In the very least, you should do cross-validation (like leave-one-out-cross-validation) on a dataset. You can also apply the algorithm to other publicly available datasets (if they have metadata for the characteristic that you are trying to predict), which I think is a better test.
In both cases, you can use something like the ROCR package to create and ROC plot showing the tradeoffs between sensitivity and specificity. Creating a table with statistics like the positive predictive value and negative predictive value would also be nice. However, these are all relevant for binary variables - not sure if that is what you are trying to predict.
I stopped believing results from any classifier built from high-dimensional input data (like gene expression data sets) unless results are shown to replicate on a completely independent data set, ideally done by another research group. Cross validation is a minimum must-have, but even with it there is just too much data massaging and overfitting going on.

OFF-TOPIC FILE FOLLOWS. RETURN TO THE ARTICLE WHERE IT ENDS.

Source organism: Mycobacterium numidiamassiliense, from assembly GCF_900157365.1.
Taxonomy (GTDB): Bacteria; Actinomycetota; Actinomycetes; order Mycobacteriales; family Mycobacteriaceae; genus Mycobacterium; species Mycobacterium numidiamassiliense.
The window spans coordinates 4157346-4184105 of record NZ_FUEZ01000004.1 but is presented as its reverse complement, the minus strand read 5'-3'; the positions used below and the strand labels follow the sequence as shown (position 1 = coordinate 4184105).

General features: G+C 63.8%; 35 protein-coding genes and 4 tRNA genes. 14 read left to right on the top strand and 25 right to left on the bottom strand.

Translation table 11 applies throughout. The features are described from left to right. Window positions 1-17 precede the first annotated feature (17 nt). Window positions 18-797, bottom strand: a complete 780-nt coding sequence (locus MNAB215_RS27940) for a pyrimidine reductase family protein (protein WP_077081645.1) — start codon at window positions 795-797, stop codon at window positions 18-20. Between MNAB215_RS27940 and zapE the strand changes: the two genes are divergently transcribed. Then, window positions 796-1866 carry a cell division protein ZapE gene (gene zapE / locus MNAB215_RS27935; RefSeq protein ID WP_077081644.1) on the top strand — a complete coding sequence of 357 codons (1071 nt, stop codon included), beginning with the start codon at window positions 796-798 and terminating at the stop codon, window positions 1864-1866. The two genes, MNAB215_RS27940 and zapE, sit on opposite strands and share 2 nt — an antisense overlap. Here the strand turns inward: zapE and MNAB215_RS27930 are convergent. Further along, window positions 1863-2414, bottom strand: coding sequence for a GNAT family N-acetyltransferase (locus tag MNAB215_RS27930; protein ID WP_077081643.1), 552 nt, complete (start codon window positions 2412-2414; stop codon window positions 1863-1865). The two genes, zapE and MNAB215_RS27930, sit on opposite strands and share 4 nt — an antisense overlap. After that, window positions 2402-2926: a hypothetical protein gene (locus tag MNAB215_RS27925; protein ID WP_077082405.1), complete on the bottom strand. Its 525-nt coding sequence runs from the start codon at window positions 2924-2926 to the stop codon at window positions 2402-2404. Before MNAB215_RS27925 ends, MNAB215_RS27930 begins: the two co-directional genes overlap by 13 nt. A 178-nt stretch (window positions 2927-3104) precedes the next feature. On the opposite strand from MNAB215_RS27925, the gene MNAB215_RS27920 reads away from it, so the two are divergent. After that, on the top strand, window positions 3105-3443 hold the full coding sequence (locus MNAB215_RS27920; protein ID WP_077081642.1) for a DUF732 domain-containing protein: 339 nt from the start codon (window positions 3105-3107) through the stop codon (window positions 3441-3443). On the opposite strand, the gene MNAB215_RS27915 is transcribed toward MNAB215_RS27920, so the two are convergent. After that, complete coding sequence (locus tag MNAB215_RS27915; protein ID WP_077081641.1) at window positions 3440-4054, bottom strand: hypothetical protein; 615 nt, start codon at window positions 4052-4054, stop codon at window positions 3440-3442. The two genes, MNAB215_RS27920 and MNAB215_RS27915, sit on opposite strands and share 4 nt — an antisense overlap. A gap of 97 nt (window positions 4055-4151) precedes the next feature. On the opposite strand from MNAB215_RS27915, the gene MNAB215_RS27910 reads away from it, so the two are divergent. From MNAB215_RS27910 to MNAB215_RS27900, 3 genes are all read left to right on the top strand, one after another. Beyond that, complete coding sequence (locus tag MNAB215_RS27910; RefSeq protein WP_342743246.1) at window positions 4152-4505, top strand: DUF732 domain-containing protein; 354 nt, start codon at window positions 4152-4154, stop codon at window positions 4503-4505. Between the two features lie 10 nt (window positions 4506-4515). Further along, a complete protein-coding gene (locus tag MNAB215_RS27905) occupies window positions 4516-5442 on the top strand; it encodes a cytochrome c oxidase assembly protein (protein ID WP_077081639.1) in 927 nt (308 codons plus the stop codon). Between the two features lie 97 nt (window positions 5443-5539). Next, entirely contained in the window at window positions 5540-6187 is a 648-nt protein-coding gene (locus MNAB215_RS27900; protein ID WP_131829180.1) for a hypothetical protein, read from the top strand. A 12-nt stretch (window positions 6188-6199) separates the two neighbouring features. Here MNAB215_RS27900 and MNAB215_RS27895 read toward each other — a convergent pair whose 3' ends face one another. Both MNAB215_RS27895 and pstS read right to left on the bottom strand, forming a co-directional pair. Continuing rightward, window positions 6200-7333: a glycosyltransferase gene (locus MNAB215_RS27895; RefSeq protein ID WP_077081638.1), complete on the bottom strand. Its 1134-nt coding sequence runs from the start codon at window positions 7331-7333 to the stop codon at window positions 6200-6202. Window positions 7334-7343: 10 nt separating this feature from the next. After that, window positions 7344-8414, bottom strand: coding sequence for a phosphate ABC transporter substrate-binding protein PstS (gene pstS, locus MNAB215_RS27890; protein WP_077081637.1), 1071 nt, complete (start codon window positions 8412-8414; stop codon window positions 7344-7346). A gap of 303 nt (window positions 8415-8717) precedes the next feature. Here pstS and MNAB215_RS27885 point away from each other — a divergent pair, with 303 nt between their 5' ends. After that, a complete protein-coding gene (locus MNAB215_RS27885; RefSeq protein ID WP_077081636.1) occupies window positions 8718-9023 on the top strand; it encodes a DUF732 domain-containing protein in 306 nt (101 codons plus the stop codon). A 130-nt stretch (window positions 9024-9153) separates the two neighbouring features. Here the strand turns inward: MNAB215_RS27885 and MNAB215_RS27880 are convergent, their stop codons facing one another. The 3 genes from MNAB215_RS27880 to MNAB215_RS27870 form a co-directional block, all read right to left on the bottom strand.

So if you have access to an independent data set, use it to assess the performance of your classifier before publishing, but be honest and don't cheat and tune your classifier afterwards to improve results. I know this sounds harsh, but the field has been pleagued by unreproducible and non-replicable results for too long.
Thanks for the suggestions. I will try them.